By the end of his horrific spree, Gacy had killed 33 boys. Many were buried on his property—with the majority hidden in a crawl space—while some of the bodies had been dumped elsewhere. Chillingly, Gacy had to resort to disposing of bodies in the Des Plaines River once he had completely filled up his crawl space with victims.
It was the 1978 disappearance of Robert Piest that finally led authorities to Gacy’s modest suburban home outside of Chicago. It was there, in Gacy’s foul-smelling basement, that police unearthed one of the most disturbing murder cases in American history. Tim Cahill details how police finally caught the Killer Clown in his true crime book, Buried Dreams.
Read on for an excerpt from Buried Dreams, and then download the book.
Rob Piest was an A student, a standout gymnast, an ambitious, intelligent boy who was very close to his family—not at all the sort of kid who runs away from home. Certainly not at 9:00 in the evening, after putting in four hours on his part-time job; certainly not on the night of his mother’s 46th-birthday party, a party that had been postponed until Rob finished work. The boy was last seen on his way to talk to a contractor about a summer job. The contractor’s name was John Gacy. That night, Rob Piest simply disappeared.
Suburban Des Plaines police, investigating the case, put a tracer on John Wayne Gacy, Jr., and found that he had been convicted of sodomy, in Iowa, 10 years previous. That offense had involved a 15-year-old boy.
Ten days later, after an intensive investigation, John Gacy was arrested. He insisted that he knew nothing about the Piest boy’s disappearance. The interrogation was cut short when the suspect complained of severe chest pains and said that he had a history of heart trouble. Officers rushed Gacy to Holy Family Hospital in Des Plaines.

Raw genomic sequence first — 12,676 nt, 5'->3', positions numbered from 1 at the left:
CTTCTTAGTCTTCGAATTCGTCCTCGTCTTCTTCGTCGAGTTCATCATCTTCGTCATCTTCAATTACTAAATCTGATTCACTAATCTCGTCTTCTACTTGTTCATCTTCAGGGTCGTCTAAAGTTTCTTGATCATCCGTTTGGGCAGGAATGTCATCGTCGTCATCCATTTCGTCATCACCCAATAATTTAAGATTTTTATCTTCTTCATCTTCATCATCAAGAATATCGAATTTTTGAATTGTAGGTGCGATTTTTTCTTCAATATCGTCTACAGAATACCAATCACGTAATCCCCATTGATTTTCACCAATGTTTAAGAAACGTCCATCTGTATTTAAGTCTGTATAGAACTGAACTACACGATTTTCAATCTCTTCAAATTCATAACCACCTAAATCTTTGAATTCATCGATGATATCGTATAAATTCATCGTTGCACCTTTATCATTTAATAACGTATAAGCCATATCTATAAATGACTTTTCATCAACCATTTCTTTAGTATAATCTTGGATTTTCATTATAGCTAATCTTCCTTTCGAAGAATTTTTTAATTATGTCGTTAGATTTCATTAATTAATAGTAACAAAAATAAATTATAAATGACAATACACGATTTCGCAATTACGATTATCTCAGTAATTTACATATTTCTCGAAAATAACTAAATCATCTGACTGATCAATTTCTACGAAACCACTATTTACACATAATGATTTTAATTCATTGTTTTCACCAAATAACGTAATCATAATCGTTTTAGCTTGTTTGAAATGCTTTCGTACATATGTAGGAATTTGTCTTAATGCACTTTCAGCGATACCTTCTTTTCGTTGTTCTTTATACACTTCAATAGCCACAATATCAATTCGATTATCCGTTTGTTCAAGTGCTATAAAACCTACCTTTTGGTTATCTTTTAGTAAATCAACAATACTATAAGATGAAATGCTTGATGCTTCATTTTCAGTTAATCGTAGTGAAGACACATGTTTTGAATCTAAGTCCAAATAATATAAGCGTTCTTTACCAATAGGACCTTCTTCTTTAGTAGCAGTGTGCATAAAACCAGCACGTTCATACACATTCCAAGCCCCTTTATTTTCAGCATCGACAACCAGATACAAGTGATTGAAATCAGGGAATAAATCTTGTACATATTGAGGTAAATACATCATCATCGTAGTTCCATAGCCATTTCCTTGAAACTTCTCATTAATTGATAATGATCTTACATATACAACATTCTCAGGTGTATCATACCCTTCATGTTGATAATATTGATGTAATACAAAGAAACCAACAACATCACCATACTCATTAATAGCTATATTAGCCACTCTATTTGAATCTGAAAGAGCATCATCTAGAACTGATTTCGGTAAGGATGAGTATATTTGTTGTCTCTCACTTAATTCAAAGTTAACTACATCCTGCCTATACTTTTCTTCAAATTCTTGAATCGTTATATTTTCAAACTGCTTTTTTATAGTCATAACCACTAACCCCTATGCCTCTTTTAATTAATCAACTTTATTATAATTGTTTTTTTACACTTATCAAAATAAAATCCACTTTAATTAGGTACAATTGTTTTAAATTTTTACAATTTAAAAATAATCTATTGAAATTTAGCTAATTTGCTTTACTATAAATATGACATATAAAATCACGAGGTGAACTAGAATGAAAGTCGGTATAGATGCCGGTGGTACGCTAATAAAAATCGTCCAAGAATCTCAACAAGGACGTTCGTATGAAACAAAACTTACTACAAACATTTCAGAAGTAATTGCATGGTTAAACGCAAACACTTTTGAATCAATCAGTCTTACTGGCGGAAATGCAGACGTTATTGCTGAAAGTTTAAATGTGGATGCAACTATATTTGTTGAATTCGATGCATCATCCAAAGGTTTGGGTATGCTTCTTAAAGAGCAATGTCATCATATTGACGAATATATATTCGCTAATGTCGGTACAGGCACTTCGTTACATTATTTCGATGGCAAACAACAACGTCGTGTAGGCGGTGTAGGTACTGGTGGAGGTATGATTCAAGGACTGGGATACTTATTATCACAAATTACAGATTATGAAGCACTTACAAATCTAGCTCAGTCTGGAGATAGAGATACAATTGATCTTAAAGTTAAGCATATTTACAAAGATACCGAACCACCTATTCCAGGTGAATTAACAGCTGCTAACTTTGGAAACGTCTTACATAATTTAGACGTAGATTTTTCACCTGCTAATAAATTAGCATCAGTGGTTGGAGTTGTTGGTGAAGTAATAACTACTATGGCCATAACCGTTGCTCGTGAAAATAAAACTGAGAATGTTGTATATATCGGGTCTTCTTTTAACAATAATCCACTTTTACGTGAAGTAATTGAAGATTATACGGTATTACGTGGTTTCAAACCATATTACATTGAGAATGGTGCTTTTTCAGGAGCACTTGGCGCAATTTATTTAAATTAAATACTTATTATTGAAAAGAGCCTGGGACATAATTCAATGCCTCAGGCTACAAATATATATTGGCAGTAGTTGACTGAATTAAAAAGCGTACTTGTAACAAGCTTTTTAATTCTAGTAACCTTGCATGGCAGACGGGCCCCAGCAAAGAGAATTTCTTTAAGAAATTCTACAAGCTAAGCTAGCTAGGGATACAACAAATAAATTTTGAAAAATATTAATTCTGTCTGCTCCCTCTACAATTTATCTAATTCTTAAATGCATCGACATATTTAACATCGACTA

Meanwhile, a search warrant was obtained for Gacy’s house. Officers and evidence technicians—representatives of the Des Plaines police department, the Cook County sheriffs police, and the state’s attorney’s detail—began arriving at the brick ranch house about seven that night. They were looking for evidence of a kidnapping; they feared they might find evidence of a murder.
The front room of the house at 8213 Summerdale was choked with plants, and there were several pictures of sad-faced clowns on the wall. In a business office just off the living room, officers found several sets of meticulous records detailing Gacy’s business, as well as photos showing the chunky contractor shaking hands with the mayor of Chicago and with the wife of the President of the United States. In a rec room, hidden near the pool table, officers found a large vibrating dildo crusted with disagreeable evidence that it had been used in some recent anal penetration. There were a number of books and magazines about homosexuality, and several of them featured older men in congress with young boys. Ominously, in the attic, investigators found some wallets, and the information inside proved that they belonged to young men, teenagers.